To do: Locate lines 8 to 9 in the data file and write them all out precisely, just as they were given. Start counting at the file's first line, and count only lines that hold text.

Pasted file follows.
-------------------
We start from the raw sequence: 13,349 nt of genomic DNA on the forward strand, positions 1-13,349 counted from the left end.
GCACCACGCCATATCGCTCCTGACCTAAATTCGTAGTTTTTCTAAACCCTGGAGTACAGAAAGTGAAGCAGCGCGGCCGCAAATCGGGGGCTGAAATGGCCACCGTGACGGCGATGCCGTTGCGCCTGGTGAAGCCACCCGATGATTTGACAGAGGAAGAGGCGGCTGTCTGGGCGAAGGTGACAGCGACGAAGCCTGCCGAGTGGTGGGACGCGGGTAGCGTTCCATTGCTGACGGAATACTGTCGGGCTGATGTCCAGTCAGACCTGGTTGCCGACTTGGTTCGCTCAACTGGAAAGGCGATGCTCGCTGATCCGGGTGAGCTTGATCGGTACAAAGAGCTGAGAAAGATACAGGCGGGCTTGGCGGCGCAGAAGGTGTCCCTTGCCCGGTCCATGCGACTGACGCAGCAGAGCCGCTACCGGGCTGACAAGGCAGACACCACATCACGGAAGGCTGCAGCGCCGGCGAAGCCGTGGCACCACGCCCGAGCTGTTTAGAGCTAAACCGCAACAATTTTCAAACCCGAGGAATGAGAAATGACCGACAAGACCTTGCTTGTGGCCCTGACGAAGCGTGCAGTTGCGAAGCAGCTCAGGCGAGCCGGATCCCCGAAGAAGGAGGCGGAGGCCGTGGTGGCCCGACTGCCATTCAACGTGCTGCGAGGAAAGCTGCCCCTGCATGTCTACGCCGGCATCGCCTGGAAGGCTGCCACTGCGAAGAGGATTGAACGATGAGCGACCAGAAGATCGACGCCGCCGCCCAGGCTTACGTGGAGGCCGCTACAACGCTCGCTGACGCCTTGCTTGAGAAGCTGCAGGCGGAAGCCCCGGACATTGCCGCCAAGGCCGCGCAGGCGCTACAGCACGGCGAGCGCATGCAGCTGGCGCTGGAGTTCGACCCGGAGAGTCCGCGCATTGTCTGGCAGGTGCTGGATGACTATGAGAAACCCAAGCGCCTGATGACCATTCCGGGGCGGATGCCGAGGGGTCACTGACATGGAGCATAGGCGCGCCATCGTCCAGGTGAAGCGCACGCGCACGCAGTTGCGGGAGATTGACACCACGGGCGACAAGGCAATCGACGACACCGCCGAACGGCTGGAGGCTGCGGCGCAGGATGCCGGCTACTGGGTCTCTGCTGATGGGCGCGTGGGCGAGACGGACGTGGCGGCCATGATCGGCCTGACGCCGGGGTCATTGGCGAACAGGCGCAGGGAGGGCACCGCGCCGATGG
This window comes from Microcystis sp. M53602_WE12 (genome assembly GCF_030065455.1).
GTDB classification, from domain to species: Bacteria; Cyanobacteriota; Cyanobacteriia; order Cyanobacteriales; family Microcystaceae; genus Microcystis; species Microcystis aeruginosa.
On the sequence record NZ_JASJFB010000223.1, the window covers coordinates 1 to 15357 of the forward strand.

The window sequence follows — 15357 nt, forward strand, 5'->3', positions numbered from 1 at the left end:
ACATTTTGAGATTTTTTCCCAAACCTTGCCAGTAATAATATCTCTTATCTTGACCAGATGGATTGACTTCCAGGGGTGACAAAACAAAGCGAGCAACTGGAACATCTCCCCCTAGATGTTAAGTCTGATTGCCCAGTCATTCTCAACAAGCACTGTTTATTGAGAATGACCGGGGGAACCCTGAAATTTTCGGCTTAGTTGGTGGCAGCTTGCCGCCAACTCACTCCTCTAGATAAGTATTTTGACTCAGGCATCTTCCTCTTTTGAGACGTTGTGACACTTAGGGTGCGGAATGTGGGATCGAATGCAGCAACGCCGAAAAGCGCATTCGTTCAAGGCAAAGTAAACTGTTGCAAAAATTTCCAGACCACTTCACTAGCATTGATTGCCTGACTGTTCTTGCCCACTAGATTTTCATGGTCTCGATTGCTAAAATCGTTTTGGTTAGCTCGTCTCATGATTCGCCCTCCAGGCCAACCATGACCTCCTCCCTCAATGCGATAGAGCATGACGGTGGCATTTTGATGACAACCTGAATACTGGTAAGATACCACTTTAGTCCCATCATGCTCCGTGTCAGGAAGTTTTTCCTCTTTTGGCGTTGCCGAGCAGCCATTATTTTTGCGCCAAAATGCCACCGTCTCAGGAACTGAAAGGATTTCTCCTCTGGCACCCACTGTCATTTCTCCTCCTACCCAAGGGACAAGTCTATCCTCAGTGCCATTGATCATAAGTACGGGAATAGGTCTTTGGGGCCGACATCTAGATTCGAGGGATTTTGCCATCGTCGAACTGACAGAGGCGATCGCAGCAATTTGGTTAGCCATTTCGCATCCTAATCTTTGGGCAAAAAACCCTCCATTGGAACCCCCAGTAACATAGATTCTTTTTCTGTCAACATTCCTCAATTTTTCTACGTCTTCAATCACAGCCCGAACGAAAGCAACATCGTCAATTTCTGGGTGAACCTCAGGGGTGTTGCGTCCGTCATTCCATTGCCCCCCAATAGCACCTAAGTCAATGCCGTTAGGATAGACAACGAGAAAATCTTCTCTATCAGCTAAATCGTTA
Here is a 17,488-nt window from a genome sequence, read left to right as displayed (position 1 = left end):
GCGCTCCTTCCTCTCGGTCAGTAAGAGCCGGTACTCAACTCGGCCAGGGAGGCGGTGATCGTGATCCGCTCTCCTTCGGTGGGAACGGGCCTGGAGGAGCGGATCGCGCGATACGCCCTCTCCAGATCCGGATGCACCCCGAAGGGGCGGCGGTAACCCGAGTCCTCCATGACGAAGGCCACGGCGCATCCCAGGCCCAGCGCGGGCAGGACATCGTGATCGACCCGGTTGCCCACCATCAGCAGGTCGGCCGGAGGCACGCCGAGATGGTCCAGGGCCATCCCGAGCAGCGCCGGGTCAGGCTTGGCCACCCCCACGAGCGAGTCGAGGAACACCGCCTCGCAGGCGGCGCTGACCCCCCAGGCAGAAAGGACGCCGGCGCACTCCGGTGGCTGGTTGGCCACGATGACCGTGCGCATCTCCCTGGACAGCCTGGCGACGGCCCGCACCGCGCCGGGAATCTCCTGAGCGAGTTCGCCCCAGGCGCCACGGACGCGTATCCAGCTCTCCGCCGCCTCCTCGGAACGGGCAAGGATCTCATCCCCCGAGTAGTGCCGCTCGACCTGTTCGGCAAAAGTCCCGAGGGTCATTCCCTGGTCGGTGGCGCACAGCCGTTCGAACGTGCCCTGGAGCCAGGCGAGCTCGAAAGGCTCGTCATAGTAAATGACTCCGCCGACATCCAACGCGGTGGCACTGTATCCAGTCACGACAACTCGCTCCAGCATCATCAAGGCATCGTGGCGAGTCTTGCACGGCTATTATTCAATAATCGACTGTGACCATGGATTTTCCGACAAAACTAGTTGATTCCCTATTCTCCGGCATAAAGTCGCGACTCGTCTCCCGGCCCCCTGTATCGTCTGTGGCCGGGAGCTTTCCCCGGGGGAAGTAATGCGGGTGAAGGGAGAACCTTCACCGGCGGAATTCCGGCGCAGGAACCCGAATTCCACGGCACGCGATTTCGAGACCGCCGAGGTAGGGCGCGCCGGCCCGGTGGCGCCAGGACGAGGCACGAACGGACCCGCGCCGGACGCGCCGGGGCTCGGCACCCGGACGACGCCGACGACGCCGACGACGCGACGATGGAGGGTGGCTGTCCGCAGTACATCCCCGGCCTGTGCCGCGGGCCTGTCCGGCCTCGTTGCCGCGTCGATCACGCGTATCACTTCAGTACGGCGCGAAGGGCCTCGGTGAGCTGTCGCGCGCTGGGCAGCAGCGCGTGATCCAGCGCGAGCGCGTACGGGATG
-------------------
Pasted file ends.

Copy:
Here is a 17,488-nt window from a genome sequence, read left to right as displayed (position 1 = left end):
GCGCTCCTTCCTCTCGGTCAGTAAGAGCCGGTACTCAACTCGGCCAGGGAGGCGGTGATCGTGATCCGCTCTCCTTCGGTGGGAACGGGCCTGGAGGAGCGGATCGCGCGATACGCCCTCTCCAGATCCGGATGCACCCCGAAGGGGCGGCGGTAACCCGAGTCCTCCATGACGAAGGCCACGGCGCATCCCAGGCCCAGCGCGGGCAGGACATCGTGATCGACCCGGTTGCCCACCATCAGCAGGTCGGCCGGAGGCACGCCGAGATGGTCCAGGGCCATCCCGAGCAGCGCCGGGTCAGGCTTGGCCACCCCCACGAGCGAGTCGAGGAACACCGCCTCGCAGGCGGCGCTGACCCCCCAGGCAGAAAGGACGCCGGCGCACTCCGGTGGCTGGTTGGCCACGATGACCGTGCGCATCTCCCTGGACAGCCTGGCGACGGCCCGCACCGCGCCGGGAATCTCCTGAGCGAGTTCGCCCCAGGCGCCACGGACGCGTATCCAGCTCTCCGCCGCCTCCTCGGAACGGGCAAGGATCTCATCCCCCGAGTAGTGCCGCTCGACCTGTTCGGCAAAAGTCCCGAGGGTCATTCCCTGGTCGGTGGCGCACAGCCGTTCGAACGTGCCCTGGAGCCAGGCGAGCTCGAAAGGCTCGTCATAGTAAATGACTCCGCCGACATCCAACGCGGTGGCACTGTATCCAGTCACGACAACTCGCTCCAGCATCATCAAGGCATCGTGGCGAGTCTTGCACGGCTATTATTCAATAATCGACTGTGACCATGGATTTTCCGACAAAACTAGTTGATTCCCTATTCTCCGGCATAAAGTCGCGACTCGTCTCCCGGCCCCCTGTATCGTCTGTGGCCGGGAGCTTTCCCCGGGGGAAGTAATGCGGGTGAAGGGAGAACCTTCACCGGCGGAATTCCGGCGCAGGAACCCGAATTCCACGGCACGCGATTTCGAGACCGCCGAGGTAGGGCGCGCCGGCCCGGTGGCGCCAGGACGAGGCACGAACGGACCCGCGCCGGACGCGCCGGGGCTCGGCACCCGGACGACGCCGACGACGCCGACGACGCGACGATGGAGGGTGGCTGTCCGCAGTACATCCCCGGCCTGTGCCGCGGGCCTGTCCGGCCTCGTTGCCGCGTCGATCACGCGTATCACTTCAGTACGGCGCGAAGGGCCTCGGTGAGCTGTCGCGCGCTGGGCAGCAGCGCGTGATCCAGCGCGAGCGCGTACGGGATG